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Exponential rate? when will the pressure be 2500 millibar?

  1. May 21, 2013 #1
    1. The problem statement, all variables and given/known data

    [10] The air pressure in an automobile's spare tire was initially 3000 millibar.
    Unfortunately, the tire had a slow leak. After 10 days the pressure in the tire had declined to 2800 millibar. If P(t) is the air pressure in the tire at time t,then P(t) satis es the di erential equation
    dP/dt = −k(P(t)−A);
    where k is a constant and A is the atmospheric pressure. For simplicity, take
    atmospheric pressure to be 1000 millibar. When will the pressure in the tire be
    2500 millibar?

    answer:
    10*[ln(4/3)]/[ln(10/9)]

    2. Relevant equations

    3. The attempt at a solution

    P(t) = Ce^-kt
    0 = 3000e^-k(0)
    2800 = 3000 e^-k(10days)

    k = -[ln 28/30]/10

    2500 = 3000 e^[ln 28/30]t/10

    t = 10 [ln 25/30]/[ln 28/30] wrong answer

    dP/dt = 0.1 ln(28/30) (P(t) - 1000)

    I can't figure out what is the function P(t) = ? or where to put in variable t, time. And where does the dP/dt equation come in? this is a complicated exam question worth 10 marks with 20 minutes allocated to it.

    thank you
     
  2. jcsd
  3. May 21, 2013 #2

    SteamKing

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    The function P(t) must satisfy the differential equation. Have you checked to see if this is the case?
     
  4. May 22, 2013 #3

    HallsofIvy

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    Your problem appears to be that you have neglected the atmospheric pressure, A.
    From "dP/dt = −k(P(t)−A)" with A= 1000, dP/(P- 1000)= -kdt so that ln(P- 1000)= -kt+ c and then
    [itex]P- 1000= Ce^{-kt}[/itex]

    Alternatively, define a new dependent variable, Q= P- 1000, the difference between the pressure in the tire and atmospheric pressure, so that your differential equation becomes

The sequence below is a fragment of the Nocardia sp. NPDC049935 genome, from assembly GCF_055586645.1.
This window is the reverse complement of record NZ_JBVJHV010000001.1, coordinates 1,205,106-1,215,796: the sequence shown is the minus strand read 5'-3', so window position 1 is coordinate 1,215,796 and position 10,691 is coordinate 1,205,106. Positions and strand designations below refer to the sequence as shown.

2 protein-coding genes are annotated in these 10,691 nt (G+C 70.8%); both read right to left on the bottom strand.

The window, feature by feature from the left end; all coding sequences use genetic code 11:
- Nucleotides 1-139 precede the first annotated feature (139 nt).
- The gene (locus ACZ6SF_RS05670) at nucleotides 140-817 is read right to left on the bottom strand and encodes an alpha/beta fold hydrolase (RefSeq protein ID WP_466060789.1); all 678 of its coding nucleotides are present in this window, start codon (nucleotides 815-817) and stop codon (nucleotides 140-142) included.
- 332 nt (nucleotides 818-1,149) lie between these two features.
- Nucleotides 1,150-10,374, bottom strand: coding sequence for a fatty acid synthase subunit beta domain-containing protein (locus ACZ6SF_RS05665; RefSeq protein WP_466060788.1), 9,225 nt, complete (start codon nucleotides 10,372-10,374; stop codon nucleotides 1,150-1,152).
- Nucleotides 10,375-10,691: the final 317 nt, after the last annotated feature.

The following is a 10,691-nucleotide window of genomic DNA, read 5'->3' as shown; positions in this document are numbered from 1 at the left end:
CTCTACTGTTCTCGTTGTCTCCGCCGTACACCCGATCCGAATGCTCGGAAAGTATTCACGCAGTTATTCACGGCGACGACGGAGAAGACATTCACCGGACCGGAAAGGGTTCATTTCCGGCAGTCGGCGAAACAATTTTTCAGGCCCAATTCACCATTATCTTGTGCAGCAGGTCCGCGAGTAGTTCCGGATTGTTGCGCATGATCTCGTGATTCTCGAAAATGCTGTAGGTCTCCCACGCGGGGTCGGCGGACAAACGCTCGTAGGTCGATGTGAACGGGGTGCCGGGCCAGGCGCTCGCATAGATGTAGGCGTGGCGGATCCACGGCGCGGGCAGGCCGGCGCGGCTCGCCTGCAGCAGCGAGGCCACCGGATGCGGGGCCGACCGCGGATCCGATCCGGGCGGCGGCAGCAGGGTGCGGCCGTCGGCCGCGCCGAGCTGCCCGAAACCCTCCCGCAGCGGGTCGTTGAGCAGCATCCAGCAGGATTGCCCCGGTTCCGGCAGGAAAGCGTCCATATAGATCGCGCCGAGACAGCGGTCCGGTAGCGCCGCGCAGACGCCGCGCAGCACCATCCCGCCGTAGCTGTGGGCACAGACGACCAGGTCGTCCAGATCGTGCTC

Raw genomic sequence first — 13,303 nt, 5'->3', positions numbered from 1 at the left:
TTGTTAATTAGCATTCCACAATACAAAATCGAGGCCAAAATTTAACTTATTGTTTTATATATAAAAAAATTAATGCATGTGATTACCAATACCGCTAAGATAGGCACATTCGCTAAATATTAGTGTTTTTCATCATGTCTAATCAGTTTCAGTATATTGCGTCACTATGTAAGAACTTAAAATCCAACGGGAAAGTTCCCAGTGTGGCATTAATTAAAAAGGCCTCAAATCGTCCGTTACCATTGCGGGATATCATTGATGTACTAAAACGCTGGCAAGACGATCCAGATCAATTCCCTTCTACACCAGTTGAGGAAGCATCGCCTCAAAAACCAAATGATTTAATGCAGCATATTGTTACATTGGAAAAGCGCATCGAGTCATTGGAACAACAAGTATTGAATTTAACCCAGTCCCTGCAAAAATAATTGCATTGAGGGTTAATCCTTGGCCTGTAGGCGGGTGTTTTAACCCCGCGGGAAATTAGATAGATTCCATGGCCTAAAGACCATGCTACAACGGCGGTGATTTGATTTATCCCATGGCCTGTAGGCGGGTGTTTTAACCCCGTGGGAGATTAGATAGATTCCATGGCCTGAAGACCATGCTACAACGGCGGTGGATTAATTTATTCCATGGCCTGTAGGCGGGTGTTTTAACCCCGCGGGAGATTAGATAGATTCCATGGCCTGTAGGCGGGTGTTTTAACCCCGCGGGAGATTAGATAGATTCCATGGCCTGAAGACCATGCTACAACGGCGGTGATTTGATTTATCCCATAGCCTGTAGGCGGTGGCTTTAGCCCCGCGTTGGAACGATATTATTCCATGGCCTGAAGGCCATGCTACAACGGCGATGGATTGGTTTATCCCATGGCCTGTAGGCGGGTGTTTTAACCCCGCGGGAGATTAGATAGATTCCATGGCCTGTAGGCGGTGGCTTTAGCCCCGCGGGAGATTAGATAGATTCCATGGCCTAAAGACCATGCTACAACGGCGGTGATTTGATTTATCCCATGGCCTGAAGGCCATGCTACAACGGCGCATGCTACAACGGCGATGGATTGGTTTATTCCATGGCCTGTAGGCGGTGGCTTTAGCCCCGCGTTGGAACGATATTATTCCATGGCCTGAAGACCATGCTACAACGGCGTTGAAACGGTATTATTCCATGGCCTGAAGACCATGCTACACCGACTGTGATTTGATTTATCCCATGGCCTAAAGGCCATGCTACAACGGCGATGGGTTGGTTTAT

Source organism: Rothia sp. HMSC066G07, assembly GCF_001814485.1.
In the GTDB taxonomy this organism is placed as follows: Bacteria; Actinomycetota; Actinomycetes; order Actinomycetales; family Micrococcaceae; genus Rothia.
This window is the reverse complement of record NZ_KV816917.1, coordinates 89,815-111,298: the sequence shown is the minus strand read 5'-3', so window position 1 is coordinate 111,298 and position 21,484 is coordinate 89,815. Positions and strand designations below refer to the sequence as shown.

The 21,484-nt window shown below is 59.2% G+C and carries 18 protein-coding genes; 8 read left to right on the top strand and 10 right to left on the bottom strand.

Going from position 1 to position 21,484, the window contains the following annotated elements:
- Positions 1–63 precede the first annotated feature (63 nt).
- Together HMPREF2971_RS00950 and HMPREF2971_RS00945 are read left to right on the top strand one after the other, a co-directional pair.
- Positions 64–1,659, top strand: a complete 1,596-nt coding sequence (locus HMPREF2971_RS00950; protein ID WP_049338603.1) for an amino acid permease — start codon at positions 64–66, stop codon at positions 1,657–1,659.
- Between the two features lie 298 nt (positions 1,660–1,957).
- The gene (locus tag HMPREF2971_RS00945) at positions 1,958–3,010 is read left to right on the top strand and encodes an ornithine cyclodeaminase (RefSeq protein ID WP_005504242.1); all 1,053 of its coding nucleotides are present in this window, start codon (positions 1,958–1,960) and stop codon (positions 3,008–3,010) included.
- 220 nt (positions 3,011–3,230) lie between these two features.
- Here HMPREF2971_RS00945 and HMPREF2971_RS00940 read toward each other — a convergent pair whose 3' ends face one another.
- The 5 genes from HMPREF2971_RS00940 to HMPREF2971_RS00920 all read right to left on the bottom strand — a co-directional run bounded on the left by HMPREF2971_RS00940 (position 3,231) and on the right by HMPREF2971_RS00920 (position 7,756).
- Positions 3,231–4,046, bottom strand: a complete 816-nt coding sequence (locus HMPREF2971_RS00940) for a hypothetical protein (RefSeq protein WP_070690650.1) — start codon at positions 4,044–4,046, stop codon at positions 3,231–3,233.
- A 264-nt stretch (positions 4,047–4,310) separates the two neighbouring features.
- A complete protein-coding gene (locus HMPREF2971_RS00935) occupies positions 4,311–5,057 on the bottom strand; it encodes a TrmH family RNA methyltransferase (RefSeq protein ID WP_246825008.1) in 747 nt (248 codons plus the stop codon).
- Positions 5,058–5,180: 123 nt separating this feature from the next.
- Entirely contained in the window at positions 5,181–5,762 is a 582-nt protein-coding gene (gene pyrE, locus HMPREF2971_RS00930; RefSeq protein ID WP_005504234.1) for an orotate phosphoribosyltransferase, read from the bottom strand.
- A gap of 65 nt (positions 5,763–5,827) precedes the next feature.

"dQ/dt= -kQ" and you CAN use "Q= Ce^{-kt}", but, of course remember to subtract 1000 from each of the given tire pressures: that is, initially Q= 3000- 1000= 2000, after 10 days, Q= 2800- 1000= 1800, and the question is asking for t when Q= 2500- 1000= 1500.
     
  5. May 22, 2013 #4
    I'm closer to the answer now, but still something wrong

    [itex]P- 1000= Ce^{-kt}[/itex]

    I tried using this equation, but my answer was something like t = 10*ln 0.5 / ln(3/5)

    Tried it again using another equation you gave me:

    dP/dt = −k(P(t)−A)
    dP/[P(t)-A] = -kdt

    took the integral of both sides

    ln [P(t)-1000] = -kt + C

    P(t)-1000 = e^-kt+c

    3000-1000 = e^-k(0)+c
    c = ln2000

    2800 - 1000 = e^-k(10)+ln2000
    k = -(ln9/10)/10

    2500 - 1000 = e^(ln9/10)/10 (t)+ln2000
    t = 10ln0.75/ln0.9

    My fractions seem to be the inverses of the answer's fractions, what did I do wrong?

    thanks
     
  6. May 22, 2013 #5
    [tex]
    \frac{\ln \left( \frac{3}{4} \right)}{\ln \left( \frac{9}{10} \right)} = \frac{\ln(3) - \ln(4)}{\ln(9) - \ln(10)} = \frac{-(\ln(4) - \ln(3))}{-(\ln(10) - \ln(9))} = \frac{\ln \left( \frac{4}{3} \right)}{\ln \left( \frac{10}{9} \right)}
    [/tex]
    Your result is correct but your derivation is hard to follow, e.g.:
    P(t)-1000 = e^-kt+c

    should be:
    P(t)-1000 = e^(-kt+c)

    etc.
     
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